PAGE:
My mouth is famously deviant. At least in my own mind it is. This admission shouldn’t startle you. There’s no need to suggest a therapist or, worse, call the cops. No, my only anomaly is the big hole under my nose. The rest of me has no trouble following the guidelines of decent society. This cake is the perfect example. At first glance it seems like a classic. The version I’m most familiar with is the cinnamon-spiced, apple-topped German version known as apfelkuchen. But the cake you see here has a pungent little secret that sets it apart from other fruit-topped cakes. This cake is unexpectedly sweet, sour, bitter, pungent, and salty. That doesn’t sound like I’m describing a typical cake. Then again this Chinese Five-Spice Apple Cake is hardly typical. That’s because Chinese five-spice powder is a mixture more commonly used to season savory meats and vegetables in Asian cooking. But I find it a beguiling partner to a lot of different sweet treats too. Because it magically captures the full spectrum of flavors. Giving this sweet Five-Spice Apple Cake the savory allure of umami.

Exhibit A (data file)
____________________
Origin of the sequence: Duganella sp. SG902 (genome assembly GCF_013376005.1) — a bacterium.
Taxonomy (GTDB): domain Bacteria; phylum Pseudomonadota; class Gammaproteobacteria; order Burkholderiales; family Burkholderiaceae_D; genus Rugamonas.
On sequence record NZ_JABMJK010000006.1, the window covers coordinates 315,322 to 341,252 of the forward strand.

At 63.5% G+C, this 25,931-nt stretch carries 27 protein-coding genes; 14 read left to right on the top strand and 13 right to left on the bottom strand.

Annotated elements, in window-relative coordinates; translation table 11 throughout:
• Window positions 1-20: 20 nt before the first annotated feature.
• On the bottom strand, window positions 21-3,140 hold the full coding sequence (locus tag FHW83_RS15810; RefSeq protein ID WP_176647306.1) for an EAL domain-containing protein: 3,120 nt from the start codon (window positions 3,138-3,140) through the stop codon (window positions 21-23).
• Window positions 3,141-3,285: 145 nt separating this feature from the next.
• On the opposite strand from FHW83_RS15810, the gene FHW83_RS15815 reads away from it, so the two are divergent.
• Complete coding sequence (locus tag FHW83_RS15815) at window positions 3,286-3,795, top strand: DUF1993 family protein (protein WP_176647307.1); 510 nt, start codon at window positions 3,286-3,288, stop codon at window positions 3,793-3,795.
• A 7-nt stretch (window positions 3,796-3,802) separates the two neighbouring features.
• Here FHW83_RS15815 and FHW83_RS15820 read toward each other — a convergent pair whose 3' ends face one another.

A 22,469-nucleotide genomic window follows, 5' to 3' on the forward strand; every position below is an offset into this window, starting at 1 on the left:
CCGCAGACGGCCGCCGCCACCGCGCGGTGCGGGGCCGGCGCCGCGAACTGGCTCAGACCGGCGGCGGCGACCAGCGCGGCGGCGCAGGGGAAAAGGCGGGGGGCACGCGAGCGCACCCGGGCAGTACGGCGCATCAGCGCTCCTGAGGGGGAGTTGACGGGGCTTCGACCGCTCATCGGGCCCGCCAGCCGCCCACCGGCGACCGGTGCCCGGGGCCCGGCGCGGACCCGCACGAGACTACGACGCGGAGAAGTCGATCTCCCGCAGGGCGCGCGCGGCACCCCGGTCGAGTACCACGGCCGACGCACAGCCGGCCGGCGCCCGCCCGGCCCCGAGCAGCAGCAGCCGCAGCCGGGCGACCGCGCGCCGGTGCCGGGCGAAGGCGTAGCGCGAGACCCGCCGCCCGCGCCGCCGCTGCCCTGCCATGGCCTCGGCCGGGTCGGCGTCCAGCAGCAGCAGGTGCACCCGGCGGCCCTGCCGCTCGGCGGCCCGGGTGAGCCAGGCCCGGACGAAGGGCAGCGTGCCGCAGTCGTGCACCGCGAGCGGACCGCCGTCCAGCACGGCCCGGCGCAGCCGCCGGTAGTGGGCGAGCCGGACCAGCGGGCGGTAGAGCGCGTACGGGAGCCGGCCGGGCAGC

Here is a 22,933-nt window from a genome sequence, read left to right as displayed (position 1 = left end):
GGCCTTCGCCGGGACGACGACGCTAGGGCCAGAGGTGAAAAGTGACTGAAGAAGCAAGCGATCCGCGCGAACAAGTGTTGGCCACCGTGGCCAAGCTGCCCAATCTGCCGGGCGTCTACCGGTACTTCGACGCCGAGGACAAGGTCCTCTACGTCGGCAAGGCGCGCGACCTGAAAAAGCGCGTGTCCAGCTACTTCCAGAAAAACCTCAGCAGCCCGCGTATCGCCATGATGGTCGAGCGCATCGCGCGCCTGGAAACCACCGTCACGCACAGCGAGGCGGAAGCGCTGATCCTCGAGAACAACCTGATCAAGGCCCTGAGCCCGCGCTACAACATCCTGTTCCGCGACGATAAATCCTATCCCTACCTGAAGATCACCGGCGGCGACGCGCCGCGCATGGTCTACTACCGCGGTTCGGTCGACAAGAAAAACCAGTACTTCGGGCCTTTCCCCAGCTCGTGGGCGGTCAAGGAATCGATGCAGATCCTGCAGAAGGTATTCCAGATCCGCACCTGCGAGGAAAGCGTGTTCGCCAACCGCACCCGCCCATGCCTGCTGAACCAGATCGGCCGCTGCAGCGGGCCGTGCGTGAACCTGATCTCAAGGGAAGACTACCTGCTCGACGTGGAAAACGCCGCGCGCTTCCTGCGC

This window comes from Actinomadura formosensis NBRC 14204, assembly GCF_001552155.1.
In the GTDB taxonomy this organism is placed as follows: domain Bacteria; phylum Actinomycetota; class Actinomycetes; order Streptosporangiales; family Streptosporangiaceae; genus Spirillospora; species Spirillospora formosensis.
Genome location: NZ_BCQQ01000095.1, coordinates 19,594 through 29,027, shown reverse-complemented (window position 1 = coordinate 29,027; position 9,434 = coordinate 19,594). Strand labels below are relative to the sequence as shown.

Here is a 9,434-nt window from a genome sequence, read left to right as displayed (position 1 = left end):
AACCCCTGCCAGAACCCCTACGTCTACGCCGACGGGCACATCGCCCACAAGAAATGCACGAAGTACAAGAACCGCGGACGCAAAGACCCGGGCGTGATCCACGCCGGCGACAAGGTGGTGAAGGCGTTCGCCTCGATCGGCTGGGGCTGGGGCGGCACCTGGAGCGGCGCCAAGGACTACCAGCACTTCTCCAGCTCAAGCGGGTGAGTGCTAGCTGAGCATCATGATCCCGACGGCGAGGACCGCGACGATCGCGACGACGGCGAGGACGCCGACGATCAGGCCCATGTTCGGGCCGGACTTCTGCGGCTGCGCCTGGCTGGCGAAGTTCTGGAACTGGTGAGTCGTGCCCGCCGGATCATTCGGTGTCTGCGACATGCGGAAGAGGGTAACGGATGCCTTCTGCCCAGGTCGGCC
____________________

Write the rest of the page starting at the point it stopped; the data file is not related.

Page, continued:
Five-spice may sound like a curious addition to most desserts. Yet, to be fair, acceptable flavor combinations are as much a matter of convention as anything else. In my house convention is in the mouth of the beholder. After all, cinnamon is a major component in most five-spice powder mixtures and we all know cinnamon is a very apple-friendly spice. Five-spice, like cinnamon, lends a nice warmth but with a more sweet, sour, bitter, pungent, salty complexity. So quit worrying about me. I’m not that strange. GREG